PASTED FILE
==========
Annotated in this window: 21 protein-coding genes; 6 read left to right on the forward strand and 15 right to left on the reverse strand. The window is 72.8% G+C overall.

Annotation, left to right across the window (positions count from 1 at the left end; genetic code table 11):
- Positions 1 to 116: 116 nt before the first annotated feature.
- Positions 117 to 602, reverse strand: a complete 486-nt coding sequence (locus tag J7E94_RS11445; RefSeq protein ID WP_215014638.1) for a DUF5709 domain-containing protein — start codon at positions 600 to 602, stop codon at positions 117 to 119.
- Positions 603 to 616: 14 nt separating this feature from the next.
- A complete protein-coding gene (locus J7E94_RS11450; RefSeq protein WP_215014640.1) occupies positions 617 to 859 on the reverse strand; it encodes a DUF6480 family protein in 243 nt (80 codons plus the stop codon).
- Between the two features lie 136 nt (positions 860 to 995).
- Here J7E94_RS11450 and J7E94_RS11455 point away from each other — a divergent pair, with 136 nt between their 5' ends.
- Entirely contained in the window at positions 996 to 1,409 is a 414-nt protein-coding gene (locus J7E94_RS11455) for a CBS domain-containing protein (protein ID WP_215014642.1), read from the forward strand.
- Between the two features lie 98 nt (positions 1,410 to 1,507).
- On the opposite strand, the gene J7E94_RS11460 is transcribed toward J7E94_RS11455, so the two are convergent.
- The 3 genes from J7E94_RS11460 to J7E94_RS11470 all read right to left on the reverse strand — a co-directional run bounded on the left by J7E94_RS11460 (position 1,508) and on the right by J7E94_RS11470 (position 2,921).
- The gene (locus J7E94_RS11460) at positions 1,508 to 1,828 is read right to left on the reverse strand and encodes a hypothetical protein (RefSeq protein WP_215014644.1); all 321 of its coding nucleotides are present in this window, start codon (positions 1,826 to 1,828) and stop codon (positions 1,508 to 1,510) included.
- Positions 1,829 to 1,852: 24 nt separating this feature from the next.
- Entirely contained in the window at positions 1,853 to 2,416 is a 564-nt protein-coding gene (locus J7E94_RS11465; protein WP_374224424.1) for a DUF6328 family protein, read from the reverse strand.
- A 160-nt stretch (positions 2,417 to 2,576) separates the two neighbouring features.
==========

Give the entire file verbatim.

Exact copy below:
Annotated in this window: 21 protein-coding genes; 6 read left to right on the forward strand and 15 right to left on the reverse strand. The window is 72.8% G+C overall.

Annotation, left to right across the window (positions count from 1 at the left end; genetic code table 11):
- Positions 1 to 116: 116 nt before the first annotated feature.
- Positions 117 to 602, reverse strand: a complete 486-nt coding sequence (locus tag J7E94_RS11445; RefSeq protein ID WP_215014638.1) for a DUF5709 domain-containing protein — start codon at positions 600 to 602, stop codon at positions 117 to 119.
- Positions 603 to 616: 14 nt separating this feature from the next.
- A complete protein-coding gene (locus J7E94_RS11450; RefSeq protein WP_215014640.1) occupies positions 617 to 859 on the reverse strand; it encodes a DUF6480 family protein in 243 nt (80 codons plus the stop codon).
- Between the two features lie 136 nt (positions 860 to 995).
- Here J7E94_RS11450 and J7E94_RS11455 point away from each other — a divergent pair, with 136 nt between their 5' ends.
- Entirely contained in the window at positions 996 to 1,409 is a 414-nt protein-coding gene (locus J7E94_RS11455) for a CBS domain-containing protein (protein ID WP_215014642.1), read from the forward strand.
- Between the two features lie 98 nt (positions 1,410 to 1,507).
- On the opposite strand, the gene J7E94_RS11460 is transcribed toward J7E94_RS11455, so the two are convergent.
- The 3 genes from J7E94_RS11460 to J7E94_RS11470 all read right to left on the reverse strand — a co-directional run bounded on the left by J7E94_RS11460 (position 1,508) and on the right by J7E94_RS11470 (position 2,921).
- The gene (locus J7E94_RS11460) at positions 1,508 to 1,828 is read right to left on the reverse strand and encodes a hypothetical protein (RefSeq protein WP_215014644.1); all 321 of its coding nucleotides are present in this window, start codon (positions 1,826 to 1,828) and stop codon (positions 1,508 to 1,510) included.
- Positions 1,829 to 1,852: 24 nt separating this feature from the next.
- Entirely contained in the window at positions 1,853 to 2,416 is a 564-nt protein-coding gene (locus J7E94_RS11465; protein WP_374224424.1) for a DUF6328 family protein, read from the reverse strand.
- A 160-nt stretch (positions 2,417 to 2,576) separates the two neighbouring features.